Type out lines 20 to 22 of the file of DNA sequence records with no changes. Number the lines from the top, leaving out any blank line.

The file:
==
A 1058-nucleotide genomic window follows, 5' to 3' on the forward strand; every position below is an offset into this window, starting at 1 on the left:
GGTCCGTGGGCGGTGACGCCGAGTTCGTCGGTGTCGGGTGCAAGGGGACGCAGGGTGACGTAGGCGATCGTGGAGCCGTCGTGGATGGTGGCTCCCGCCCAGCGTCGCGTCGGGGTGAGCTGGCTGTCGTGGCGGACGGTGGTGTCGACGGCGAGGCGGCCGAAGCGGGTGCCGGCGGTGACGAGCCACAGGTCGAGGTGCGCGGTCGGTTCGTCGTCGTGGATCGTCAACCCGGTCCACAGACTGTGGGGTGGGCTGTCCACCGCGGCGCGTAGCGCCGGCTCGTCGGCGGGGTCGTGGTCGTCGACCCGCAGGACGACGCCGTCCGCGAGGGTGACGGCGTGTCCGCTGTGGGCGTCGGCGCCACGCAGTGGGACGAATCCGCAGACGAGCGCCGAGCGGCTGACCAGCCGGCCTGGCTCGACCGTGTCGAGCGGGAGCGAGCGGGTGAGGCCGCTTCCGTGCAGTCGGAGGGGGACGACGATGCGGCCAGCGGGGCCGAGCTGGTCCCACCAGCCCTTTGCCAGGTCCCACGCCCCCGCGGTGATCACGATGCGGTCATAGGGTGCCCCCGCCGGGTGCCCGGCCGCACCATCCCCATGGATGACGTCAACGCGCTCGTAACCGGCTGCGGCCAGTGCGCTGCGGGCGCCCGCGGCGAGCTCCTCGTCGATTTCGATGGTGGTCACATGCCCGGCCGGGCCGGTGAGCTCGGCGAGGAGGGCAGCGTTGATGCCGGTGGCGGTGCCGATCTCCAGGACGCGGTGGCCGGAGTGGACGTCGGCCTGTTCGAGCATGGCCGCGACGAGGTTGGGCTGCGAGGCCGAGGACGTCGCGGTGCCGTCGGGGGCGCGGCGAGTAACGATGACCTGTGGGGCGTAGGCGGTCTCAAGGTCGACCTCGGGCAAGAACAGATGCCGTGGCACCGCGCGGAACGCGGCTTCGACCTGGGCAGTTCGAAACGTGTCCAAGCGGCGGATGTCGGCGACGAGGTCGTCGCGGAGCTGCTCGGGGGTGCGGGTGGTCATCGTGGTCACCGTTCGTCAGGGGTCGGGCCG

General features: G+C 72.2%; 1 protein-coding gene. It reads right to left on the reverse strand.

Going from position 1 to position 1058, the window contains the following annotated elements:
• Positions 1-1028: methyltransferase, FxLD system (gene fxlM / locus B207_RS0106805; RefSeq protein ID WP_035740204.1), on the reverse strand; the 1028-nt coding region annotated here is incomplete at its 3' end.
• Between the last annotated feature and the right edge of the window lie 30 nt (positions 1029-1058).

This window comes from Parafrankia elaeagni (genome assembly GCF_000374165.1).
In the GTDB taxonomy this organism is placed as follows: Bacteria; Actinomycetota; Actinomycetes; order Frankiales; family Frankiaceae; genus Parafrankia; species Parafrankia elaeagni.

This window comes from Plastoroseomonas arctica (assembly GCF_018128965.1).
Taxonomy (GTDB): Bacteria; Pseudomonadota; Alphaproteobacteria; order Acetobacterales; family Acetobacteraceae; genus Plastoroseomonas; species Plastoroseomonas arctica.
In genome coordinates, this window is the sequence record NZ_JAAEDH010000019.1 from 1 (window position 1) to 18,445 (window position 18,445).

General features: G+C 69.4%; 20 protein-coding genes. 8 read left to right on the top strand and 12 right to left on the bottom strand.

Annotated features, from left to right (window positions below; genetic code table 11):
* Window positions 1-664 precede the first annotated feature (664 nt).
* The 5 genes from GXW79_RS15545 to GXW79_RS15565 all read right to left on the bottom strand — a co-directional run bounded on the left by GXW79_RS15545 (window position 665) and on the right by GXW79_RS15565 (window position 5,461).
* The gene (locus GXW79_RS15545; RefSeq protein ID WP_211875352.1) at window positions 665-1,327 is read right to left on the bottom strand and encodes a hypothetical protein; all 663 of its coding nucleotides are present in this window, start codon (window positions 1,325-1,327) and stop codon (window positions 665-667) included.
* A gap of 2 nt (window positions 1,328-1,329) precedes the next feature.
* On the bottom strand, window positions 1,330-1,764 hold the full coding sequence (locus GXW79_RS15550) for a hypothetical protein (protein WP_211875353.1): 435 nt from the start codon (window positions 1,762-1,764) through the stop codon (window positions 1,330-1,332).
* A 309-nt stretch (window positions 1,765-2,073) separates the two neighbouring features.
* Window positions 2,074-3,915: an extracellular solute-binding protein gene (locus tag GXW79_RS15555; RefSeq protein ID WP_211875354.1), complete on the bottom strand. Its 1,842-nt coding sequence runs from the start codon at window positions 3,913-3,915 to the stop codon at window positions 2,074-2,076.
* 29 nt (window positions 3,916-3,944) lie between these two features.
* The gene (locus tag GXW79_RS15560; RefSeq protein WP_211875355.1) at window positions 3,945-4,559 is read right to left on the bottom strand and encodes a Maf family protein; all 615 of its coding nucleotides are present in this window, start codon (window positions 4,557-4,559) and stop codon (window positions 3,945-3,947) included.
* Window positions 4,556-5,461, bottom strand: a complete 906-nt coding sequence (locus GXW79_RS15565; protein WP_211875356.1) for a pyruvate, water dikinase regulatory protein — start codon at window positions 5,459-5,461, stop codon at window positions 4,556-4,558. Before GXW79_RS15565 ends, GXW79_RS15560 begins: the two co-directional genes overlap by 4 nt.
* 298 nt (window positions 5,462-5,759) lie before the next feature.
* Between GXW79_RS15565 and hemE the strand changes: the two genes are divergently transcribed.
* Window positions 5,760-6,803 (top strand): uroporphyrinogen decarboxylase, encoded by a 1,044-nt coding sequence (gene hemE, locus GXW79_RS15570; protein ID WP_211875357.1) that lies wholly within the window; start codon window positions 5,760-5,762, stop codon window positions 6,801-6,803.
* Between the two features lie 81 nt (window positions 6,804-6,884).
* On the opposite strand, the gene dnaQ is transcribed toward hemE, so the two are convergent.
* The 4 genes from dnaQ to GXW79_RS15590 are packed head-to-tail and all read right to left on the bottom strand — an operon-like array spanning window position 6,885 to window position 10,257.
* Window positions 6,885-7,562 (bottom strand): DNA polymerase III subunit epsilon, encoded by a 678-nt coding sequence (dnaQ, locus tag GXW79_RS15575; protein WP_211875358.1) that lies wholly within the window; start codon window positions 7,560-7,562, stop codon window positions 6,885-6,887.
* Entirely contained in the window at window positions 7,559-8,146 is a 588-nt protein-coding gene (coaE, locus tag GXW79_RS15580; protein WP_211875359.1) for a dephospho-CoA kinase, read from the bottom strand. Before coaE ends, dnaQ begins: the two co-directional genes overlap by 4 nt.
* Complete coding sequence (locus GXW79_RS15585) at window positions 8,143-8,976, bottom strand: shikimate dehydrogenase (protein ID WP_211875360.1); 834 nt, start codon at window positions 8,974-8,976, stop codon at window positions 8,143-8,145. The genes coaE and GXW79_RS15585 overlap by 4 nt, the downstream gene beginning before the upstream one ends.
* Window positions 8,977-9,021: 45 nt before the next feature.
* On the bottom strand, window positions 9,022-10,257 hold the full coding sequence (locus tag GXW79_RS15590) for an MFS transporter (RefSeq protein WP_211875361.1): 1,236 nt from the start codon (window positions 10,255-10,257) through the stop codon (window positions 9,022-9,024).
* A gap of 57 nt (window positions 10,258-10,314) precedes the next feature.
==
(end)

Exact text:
* Window positions 2,074-3,915: an extracellular solute-binding protein gene (locus tag GXW79_RS15555; RefSeq protein ID WP_211875354.1), complete on the bottom strand. Its 1,842-nt coding sequence runs from the start codon at window positions 3,913-3,915 to the stop codon at window positions 2,074-2,076.
* 29 nt (window positions 3,916-3,944) lie between these two features.
* The gene (locus tag GXW79_RS15560; RefSeq protein WP_211875355.1) at window positions 3,945-4,559 is read right to left on the bottom strand and encodes a Maf family protein; all 615 of its coding nucleotides are present in this window, start codon (window positions 4,557-4,559) and stop codon (window positions 3,945-3,947) included.